Sunday, September 13, 2009

Convent Educated

These past few weeks, I've been thinking about my schooldays a lot. This particular wave of nostalgia was triggered by a classmate who recently got married and did the requisite commemoration of the event on various social networking sites. We had been rather close at a point of time, and in remembrance of that particular chapter of our lives, she had sent me an invitation two months ago. Of course, I didn't go, but what struck me a little was how I didn't even consider going.

This friend of mine, S, was my partner on the quiz team in school. Well, we were the quiz team in school. Between the seventh and the tenth standards, we spent a lot of time together trying to win glory for our school with our astonishing knowledge of random trivia. We had our moments. We were the first all girls team to qualify for the final round of a particularly prestigious city competition (which we eventually lost). We had four exciting and exhausting years, competition after competition, and a friendship burgeoning in between. My mother was taken by S's other worldly commitment to her studies. Her parents also seemed fond of me. We lost touch after school, and over the years, I only heard of her, not from her.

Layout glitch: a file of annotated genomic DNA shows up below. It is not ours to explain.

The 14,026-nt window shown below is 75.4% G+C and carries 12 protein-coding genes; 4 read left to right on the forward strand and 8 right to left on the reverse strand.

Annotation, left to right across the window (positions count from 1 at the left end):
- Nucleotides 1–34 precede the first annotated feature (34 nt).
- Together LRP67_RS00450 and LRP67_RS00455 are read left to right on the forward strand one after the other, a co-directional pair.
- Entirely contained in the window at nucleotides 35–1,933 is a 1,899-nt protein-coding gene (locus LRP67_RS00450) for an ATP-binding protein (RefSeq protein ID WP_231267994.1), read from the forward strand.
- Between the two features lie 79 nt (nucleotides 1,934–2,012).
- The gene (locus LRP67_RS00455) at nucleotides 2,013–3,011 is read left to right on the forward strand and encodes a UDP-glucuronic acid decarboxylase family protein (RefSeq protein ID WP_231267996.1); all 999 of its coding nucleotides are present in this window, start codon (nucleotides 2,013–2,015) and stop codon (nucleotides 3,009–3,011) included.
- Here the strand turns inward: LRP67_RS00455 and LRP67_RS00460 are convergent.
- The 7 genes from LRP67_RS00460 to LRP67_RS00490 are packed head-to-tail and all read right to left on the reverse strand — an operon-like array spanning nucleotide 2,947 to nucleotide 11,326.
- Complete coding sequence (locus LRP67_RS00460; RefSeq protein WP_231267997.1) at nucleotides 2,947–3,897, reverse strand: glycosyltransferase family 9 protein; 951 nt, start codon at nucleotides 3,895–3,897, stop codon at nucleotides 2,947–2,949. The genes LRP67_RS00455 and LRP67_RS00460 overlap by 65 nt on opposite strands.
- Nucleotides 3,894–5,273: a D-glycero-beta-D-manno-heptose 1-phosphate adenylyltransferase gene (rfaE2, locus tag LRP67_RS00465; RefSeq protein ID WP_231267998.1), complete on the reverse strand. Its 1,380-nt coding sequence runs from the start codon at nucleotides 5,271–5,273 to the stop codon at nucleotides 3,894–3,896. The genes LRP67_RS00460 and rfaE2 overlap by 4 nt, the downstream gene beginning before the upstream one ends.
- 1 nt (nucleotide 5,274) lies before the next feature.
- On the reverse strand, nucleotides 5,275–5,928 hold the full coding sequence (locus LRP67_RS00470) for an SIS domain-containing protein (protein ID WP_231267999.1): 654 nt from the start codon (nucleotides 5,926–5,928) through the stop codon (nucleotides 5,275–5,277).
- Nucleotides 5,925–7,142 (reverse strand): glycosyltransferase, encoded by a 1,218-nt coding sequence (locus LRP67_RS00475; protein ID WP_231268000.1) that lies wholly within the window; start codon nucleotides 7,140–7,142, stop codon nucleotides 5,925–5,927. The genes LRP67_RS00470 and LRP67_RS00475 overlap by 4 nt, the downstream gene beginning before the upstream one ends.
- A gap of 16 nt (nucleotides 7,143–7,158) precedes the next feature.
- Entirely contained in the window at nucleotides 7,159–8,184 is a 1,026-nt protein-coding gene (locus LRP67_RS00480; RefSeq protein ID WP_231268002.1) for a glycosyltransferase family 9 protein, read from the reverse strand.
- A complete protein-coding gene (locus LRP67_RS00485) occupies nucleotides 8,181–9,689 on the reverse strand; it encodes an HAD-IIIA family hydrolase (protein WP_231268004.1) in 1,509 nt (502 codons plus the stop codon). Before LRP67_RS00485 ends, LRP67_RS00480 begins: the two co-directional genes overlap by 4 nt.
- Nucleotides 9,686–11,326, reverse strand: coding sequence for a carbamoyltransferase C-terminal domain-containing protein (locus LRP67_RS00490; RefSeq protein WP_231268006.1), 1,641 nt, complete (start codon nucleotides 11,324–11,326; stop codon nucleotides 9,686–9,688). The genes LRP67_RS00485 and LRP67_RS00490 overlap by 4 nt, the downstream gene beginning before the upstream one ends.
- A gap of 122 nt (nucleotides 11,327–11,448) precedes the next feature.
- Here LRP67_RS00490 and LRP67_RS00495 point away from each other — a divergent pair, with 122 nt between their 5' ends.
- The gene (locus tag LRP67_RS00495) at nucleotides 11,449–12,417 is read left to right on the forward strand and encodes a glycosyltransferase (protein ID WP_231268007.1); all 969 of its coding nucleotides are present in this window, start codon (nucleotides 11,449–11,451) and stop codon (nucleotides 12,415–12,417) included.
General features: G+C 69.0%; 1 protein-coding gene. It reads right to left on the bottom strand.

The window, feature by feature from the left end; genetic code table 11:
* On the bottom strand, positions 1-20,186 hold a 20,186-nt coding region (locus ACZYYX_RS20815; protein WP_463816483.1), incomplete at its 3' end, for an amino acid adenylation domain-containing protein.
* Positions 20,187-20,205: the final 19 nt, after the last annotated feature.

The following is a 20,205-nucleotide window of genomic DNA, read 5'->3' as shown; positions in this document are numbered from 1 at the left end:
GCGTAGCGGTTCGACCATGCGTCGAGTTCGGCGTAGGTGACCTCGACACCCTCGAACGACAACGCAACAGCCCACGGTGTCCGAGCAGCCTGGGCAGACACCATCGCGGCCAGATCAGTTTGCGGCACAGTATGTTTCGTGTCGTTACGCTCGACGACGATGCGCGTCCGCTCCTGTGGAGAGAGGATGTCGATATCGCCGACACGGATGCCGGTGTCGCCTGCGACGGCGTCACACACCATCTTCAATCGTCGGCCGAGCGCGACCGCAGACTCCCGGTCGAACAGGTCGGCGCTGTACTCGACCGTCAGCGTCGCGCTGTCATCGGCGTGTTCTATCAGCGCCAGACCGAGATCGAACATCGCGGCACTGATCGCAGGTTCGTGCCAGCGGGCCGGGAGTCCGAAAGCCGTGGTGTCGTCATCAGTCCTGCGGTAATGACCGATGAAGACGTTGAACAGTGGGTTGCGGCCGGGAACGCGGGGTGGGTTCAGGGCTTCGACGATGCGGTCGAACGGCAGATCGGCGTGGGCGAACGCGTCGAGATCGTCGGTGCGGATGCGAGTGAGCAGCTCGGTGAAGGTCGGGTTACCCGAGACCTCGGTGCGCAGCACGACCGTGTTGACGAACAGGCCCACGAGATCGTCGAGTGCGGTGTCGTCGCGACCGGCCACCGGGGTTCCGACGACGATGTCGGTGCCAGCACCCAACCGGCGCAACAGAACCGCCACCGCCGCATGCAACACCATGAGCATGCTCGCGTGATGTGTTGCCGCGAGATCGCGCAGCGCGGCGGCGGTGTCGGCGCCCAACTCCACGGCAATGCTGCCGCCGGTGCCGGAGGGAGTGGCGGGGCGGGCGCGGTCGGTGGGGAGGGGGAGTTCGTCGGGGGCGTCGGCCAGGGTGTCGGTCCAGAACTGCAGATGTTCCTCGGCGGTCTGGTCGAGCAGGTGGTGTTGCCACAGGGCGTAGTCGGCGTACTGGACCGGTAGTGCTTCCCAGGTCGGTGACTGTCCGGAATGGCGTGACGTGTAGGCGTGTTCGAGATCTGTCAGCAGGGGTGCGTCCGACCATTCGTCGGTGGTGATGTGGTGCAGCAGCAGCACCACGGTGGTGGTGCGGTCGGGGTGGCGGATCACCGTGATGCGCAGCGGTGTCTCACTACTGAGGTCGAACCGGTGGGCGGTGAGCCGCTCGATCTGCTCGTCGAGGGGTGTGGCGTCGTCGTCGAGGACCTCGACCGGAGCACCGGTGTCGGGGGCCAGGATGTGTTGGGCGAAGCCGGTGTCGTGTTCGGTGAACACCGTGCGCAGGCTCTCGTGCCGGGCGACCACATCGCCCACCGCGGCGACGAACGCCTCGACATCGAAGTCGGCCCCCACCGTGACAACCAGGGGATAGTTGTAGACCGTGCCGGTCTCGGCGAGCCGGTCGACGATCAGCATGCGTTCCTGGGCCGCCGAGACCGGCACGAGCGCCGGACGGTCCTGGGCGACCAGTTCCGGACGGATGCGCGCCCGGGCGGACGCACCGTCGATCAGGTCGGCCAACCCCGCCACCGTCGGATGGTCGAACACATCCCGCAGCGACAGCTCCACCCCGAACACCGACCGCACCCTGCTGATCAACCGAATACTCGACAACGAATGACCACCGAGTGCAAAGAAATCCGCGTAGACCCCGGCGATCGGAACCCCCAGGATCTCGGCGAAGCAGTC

So when I saw her wedding pictures, I was looking at her, really looking at her, after a gap of nine years. And it freaked me out a little. I know it's unrealistic to expect everyone else to stay the same while your own life moves on, but I just keep picturing everyone else still in their school uniforms. How can they be getting married? Are some of them seriously posting pictures of their children?

Driving down the lane of your own intensely important life, you tend to keep others' lives constant just to give you perspective. When it finally filters down to you that the rest of the world is moving too, it can be oddly unsettling. I miss the existence of the two too serious girls in their navy blue blazers and skirts, discussing the latest weird factoid in the corridors of a beautiful, still colonial school. I miss the fact that school is one part of my life that I have absolutely no contact with, keeping it fossilized in my memory. Most of all, after all these years, I still miss school as sharply as I did after I left. But that actually makes me happy.

Congratulations, S. You were beautiful.